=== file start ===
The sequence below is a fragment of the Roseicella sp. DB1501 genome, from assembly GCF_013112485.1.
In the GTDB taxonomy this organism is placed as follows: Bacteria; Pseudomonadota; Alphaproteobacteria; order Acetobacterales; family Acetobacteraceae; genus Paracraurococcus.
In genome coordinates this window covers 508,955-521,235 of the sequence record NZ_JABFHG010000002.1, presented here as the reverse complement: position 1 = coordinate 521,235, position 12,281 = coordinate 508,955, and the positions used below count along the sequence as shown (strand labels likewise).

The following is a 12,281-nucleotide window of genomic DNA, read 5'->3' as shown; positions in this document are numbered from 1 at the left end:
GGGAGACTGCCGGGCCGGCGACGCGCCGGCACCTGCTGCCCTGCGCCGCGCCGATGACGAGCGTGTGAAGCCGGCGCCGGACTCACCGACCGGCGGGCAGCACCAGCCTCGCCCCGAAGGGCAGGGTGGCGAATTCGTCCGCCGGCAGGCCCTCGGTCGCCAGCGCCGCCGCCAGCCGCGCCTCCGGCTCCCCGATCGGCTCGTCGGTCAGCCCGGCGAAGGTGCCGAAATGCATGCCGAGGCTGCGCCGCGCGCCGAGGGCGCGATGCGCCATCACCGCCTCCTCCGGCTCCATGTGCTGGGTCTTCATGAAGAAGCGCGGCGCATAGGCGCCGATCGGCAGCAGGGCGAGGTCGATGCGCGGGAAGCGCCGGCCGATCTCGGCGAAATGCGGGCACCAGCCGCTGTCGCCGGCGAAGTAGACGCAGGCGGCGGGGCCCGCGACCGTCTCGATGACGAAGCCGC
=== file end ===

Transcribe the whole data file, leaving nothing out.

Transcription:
The sequence below is a fragment of the Roseicella sp. DB1501 genome, from assembly GCF_013112485.1.
In the GTDB taxonomy this organism is placed as follows: Bacteria; Pseudomonadota; Alphaproteobacteria; order Acetobacterales; family Acetobacteraceae; genus Paracraurococcus.
In genome coordinates this window covers 508,955-521,235 of the sequence record NZ_JABFHG010000002.1, presented here as the reverse complement: position 1 = coordinate 521,235, position 12,281 = coordinate 508,955, and the positions used below count along the sequence as shown (strand labels likewise).

The following is a 12,281-nucleotide window of genomic DNA, read 5'->3' as shown; positions in this document are numbered from 1 at the left end:
GGGAGACTGCCGGGCCGGCGACGCGCCGGCACCTGCTGCCCTGCGCCGCGCCGATGACGAGCGTGTGAAGCCGGCGCCGGACTCACCGACCGGCGGGCAGCACCAGCCTCGCCCCGAAGGGCAGGGTGGCGAATTCGTCCGCCGGCAGGCCCTCGGTCGCCAGCGCCGCCGCCAGCCGCGCCTCCGGCTCCCCGATCGGCTCGTCGGTCAGCCCGGCGAAGGTGCCGAAATGCATGCCGAGGCTGCGCCGCGCGCCGAGGGCGCGATGCGCCATCACCGCCTCCTCCGGCTCCATGTGCTGGGTCTTCATGAAGAAGCGCGGCGCATAGGCGCCGATCGGCAGCAGGGCGAGGTCGATGCGCGGGAAGCGCCGGCCGATCTCGGCGAAATGCGGGCACCAGCCGCTGTCGCCGGCGAAGTAGACGCAGGCGGCGGGGCCCGCGACCGTCTCGATGACGAAGCCGC